FeaturesLoviatar – Fire and Lightning

Loviatar – Fire and Lightning

Clocking in at approximately 37 minutes, Loviatar’s self-titled first full-length (hereby released by Prosthetic) is formatted in such a manner that you don’t understand the entire scope of the band until the 19-minute “Blind Goddess of the Nine Plagues” emerges. The album–a lavish concoction of post-rock, doom and Goth–abides largely by the smooth croon of JD Gobeil and and careening, pulsating dark metal motifs. But on “Blind Goddess,” the Canadians swallow up the sonic landscape whole, employing careful pacing until a sudden barrage of blast-beats throws the song off its course. Post-metal rarely sounds this unhinged.

An outfit that formed in 2010 and popped out several demos and EPs before being picked up by Prosthetic, Loviatar are part of the new breed of savvy, almost art rock-like bands who nestle comfortably in our scene, but can also make hay elsewhere. Such things were on our mind when we sent some email questions over to the band. Drummer JP Sadek responded in kind…

Dead Rhetoric: You have been active since 2010, but have been awfully prolific since then. Can you describe the early days of the band?

JP Sadek: Loviatar was initially born as a duo [JD and me]. We were consciously trying to test the limits of our songwriting, as we felt confined by previous projects. “Blind Goddess of the Nine Plagues,” side B of this LP, was actually the first song we wrote, so it’s been around for almost eight years now. Our eyes may have been a bit bigger than our stomachs, as 20 minutes was just too much time for us to fill on our own.

We got down to writing some more traditional doom material and got Mike [Bond] to come in on bass to round out the sound. When we recorded our third EP [Druid’s Curse] with Shane [Whitbread, guitar], it felt like we finally had all the pieces to our sonic puzzle. His atmospheric, ambient guitar style provided the perfect backdrop to our story telling and thematic exploration.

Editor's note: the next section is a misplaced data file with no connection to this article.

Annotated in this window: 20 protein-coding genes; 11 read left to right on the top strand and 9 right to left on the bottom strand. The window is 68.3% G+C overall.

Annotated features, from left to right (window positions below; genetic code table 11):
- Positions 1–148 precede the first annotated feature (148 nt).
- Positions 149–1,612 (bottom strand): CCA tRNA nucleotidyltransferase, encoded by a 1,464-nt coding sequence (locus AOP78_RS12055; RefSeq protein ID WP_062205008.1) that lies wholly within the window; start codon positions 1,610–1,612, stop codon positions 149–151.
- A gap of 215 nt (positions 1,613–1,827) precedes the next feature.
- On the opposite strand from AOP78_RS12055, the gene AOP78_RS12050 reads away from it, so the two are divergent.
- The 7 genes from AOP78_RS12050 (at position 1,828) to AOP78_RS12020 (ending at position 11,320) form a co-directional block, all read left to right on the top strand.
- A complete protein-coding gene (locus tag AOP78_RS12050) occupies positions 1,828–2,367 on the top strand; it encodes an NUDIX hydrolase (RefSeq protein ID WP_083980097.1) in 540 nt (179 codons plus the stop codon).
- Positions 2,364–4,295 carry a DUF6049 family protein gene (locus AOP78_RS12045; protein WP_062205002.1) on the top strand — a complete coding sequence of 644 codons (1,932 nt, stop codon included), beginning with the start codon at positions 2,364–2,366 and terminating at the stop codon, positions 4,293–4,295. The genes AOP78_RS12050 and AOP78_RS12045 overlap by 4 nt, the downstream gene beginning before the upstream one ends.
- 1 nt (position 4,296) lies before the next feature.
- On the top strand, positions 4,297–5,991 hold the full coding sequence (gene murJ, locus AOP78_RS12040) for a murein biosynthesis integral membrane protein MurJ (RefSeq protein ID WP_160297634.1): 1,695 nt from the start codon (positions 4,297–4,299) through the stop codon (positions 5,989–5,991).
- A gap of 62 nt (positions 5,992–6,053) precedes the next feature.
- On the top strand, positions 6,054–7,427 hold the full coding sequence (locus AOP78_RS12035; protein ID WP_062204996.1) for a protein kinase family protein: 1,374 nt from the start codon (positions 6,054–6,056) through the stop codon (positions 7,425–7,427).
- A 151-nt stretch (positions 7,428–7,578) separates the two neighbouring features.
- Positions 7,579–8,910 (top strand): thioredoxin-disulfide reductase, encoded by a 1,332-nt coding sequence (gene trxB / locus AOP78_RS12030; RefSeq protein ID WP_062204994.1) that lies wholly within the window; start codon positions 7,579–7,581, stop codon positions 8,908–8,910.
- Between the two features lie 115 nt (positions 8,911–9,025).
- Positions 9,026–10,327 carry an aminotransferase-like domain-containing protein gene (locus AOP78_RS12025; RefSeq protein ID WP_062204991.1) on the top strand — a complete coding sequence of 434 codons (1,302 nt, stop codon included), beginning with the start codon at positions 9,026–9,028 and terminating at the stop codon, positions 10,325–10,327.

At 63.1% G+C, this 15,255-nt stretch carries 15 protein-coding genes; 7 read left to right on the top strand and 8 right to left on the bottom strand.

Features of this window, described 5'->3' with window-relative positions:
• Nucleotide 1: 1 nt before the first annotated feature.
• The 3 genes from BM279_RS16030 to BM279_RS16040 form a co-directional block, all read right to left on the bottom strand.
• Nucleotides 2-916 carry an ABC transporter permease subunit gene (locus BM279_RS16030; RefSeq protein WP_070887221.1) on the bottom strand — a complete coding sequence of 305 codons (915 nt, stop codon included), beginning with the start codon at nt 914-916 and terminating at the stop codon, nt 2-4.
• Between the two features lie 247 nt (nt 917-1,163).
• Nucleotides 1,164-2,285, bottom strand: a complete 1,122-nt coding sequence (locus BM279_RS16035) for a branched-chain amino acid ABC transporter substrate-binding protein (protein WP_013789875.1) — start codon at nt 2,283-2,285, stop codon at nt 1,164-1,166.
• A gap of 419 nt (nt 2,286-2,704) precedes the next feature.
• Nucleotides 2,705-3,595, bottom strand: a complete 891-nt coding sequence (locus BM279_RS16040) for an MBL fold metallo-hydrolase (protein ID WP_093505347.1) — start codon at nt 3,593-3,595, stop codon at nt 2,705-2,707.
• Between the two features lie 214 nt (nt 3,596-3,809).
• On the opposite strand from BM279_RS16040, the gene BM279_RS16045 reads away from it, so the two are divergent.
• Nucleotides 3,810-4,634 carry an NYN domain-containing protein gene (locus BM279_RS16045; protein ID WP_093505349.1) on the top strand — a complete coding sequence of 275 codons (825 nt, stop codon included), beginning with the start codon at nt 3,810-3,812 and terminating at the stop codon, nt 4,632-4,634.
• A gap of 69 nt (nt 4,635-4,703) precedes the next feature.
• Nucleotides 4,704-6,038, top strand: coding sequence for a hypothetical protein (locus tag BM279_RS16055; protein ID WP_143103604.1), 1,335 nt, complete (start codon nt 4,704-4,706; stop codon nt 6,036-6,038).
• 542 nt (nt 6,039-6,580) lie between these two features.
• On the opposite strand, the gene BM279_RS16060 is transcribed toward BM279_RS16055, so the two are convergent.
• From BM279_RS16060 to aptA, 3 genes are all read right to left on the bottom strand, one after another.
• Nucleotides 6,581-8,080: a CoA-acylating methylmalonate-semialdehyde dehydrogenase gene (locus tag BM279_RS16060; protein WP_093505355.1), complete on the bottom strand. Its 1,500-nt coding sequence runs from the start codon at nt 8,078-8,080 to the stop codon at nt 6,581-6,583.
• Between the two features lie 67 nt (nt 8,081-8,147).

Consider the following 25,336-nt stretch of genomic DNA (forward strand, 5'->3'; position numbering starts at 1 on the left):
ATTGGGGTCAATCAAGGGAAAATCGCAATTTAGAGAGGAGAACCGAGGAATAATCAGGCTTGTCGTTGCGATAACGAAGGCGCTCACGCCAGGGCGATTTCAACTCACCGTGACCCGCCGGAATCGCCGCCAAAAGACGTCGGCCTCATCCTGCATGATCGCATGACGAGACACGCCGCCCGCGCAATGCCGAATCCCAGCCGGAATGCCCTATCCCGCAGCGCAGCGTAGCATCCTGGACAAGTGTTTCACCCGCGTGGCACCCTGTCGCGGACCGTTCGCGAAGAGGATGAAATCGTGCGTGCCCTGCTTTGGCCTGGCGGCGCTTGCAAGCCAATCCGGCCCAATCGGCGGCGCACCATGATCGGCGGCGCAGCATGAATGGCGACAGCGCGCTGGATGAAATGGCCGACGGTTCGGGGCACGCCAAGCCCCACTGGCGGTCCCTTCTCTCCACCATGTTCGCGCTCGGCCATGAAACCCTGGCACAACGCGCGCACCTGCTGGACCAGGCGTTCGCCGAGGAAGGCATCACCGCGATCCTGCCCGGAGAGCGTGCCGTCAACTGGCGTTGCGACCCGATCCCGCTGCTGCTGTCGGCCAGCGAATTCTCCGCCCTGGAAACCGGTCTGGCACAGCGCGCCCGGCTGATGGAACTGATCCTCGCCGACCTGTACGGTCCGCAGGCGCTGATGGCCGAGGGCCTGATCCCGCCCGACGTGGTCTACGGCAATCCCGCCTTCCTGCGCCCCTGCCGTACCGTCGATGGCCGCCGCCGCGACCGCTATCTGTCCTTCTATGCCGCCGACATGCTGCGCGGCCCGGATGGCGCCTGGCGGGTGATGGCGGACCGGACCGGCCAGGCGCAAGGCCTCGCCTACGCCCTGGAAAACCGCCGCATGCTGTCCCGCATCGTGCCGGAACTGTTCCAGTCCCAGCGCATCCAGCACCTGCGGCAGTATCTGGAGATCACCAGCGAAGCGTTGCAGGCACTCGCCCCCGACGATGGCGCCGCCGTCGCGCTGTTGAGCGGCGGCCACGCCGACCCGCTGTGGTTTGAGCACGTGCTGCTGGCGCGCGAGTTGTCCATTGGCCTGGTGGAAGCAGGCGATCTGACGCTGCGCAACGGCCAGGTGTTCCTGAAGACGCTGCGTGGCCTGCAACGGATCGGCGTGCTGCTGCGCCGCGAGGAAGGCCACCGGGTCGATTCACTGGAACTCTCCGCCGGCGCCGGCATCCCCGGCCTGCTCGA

Dead Rhetoric: There’s been a gradual progression from each EP until the self-titled album. To your ears, in which ways has the band grown?

Sadek: Everything about the band has changed from our early days, save perhaps JD and my focus on using mythology and fantasy to explore what we deem are the failures of humanity. Our songwriting has definitely gotten more complex, and Shane’s involvement in the band has made us much more expansive than we ever thought we could be as a two or three piece. It’s a more subtle, less in your face style of music than when we first started out. Having that noise element focused the rest of our writing so as to create a stark contrast for the listener. It’s much the same in our concepts. We’re wrapping our thoughts on human civilization, corrupt religions and the suffering of the downtrodden in epic fantasy and myth.

Dead Rhetoric: How did the deal with Prosthetic come about?

Sadek: Very simply. We sent a preview of the record to what we thought was a very small record label. It turned out that label hadn’t been very active recently, but the owner was working with Prosthetic. He liked what he heard and put us in touch with Steve Joh at Prosthetic. It’s been a great fit for us.

Dead Rhetoric: You have your own studio. Was it built out of necessity? And, how valuable is it when writing and recording?

Sadek: The studio [Wolf Lake Studios] is a joint venture between myself and Mike. It’s been a dream of mine to have this kind of space. I live in an isolated forested area north of Ottawa, and my house had a cavernous basement with a dirt floor so we were able to start from scratch.